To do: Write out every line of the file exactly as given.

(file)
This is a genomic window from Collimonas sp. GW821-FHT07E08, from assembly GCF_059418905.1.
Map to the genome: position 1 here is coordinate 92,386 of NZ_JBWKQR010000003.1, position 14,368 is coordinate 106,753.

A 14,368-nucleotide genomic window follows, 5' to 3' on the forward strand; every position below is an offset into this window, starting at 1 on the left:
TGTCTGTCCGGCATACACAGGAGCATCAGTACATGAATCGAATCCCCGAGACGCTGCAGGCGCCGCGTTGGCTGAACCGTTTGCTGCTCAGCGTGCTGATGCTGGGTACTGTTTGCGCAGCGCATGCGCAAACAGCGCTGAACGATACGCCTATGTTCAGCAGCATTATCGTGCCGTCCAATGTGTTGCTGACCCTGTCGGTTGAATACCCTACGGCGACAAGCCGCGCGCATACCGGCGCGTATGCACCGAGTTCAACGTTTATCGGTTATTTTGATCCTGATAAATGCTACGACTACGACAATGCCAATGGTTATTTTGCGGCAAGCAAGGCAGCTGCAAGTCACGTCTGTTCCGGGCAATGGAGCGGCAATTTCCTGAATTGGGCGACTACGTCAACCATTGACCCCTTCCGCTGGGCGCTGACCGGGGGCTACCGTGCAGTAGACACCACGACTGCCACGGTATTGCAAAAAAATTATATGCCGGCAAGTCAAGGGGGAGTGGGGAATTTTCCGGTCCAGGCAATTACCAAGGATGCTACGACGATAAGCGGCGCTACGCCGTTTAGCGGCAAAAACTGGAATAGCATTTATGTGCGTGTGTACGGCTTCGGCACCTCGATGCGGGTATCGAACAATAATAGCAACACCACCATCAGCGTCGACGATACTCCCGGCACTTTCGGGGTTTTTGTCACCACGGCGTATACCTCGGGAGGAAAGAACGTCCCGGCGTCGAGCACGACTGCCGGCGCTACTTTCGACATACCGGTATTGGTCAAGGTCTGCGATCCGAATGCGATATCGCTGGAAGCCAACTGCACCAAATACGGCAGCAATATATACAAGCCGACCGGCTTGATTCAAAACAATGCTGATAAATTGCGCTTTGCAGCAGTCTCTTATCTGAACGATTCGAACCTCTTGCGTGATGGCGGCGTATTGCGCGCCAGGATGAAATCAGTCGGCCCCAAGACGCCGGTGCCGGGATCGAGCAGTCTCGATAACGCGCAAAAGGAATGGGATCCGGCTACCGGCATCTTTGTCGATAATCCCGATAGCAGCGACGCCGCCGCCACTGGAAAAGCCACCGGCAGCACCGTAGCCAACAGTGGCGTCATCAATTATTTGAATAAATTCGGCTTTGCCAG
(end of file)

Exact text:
This is a genomic window from Collimonas sp. GW821-FHT07E08, from assembly GCF_059418905.1.
Map to the genome: position 1 here is coordinate 92,386 of NZ_JBWKQR010000003.1, position 14,368 is coordinate 106,753.

A 14,368-nucleotide genomic window follows, 5' to 3' on the forward strand; every position below is an offset into this window, starting at 1 on the left:
TGTCTGTCCGGCATACACAGGAGCATCAGTACATGAATCGAATCCCCGAGACGCTGCAGGCGCCGCGTTGGCTGAACCGTTTGCTGCTCAGCGTGCTGATGCTGGGTACTGTTTGCGCAGCGCATGCGCAAACAGCGCTGAACGATACGCCTATGTTCAGCAGCATTATCGTGCCGTCCAATGTGTTGCTGACCCTGTCGGTTGAATACCCTACGGCGACAAGCCGCGCGCATACCGGCGCGTATGCACCGAGTTCAACGTTTATCGGTTATTTTGATCCTGATAAATGCTACGACTACGACAATGCCAATGGTTATTTTGCGGCAAGCAAGGCAGCTGCAAGTCACGTCTGTTCCGGGCAATGGAGCGGCAATTTCCTGAATTGGGCGACTACGTCAACCATTGACCCCTTCCGCTGGGCGCTGACCGGGGGCTACCGTGCAGTAGACACCACGACTGCCACGGTATTGCAAAAAAATTATATGCCGGCAAGTCAAGGGGGAGTGGGGAATTTTCCGGTCCAGGCAATTACCAAGGATGCTACGACGATAAGCGGCGCTACGCCGTTTAGCGGCAAAAACTGGAATAGCATTTATGTGCGTGTGTACGGCTTCGGCACCTCGATGCGGGTATCGAACAATAATAGCAACACCACCATCAGCGTCGACGATACTCCCGGCACTTTCGGGGTTTTTGTCACCACGGCGTATACCTCGGGAGGAAAGAACGTCCCGGCGTCGAGCACGACTGCCGGCGCTACTTTCGACATACCGGTATTGGTCAAGGTCTGCGATCCGAATGCGATATCGCTGGAAGCCAACTGCACCAAATACGGCAGCAATATATACAAGCCGACCGGCTTGATTCAAAACAATGCTGATAAATTGCGCTTTGCAGCAGTCTCTTATCTGAACGATTCGAACCTCTTGCGTGATGGCGGCGTATTGCGCGCCAGGATGAAATCAGTCGGCCCCAAGACGCCGGTGCCGGGATCGAGCAGTCTCGATAACGCGCAAAAGGAATGGGATCCGGCTACCGGCATCTTTGTCGATAATCCCGATAGCAGCGACGCCGCCGCCACTGGAAAAGCCACCGGCAGCACCGTAGCCAACAGTGGCGTCATCAATTATTTGAATAAATTCGGCTTTGCCAG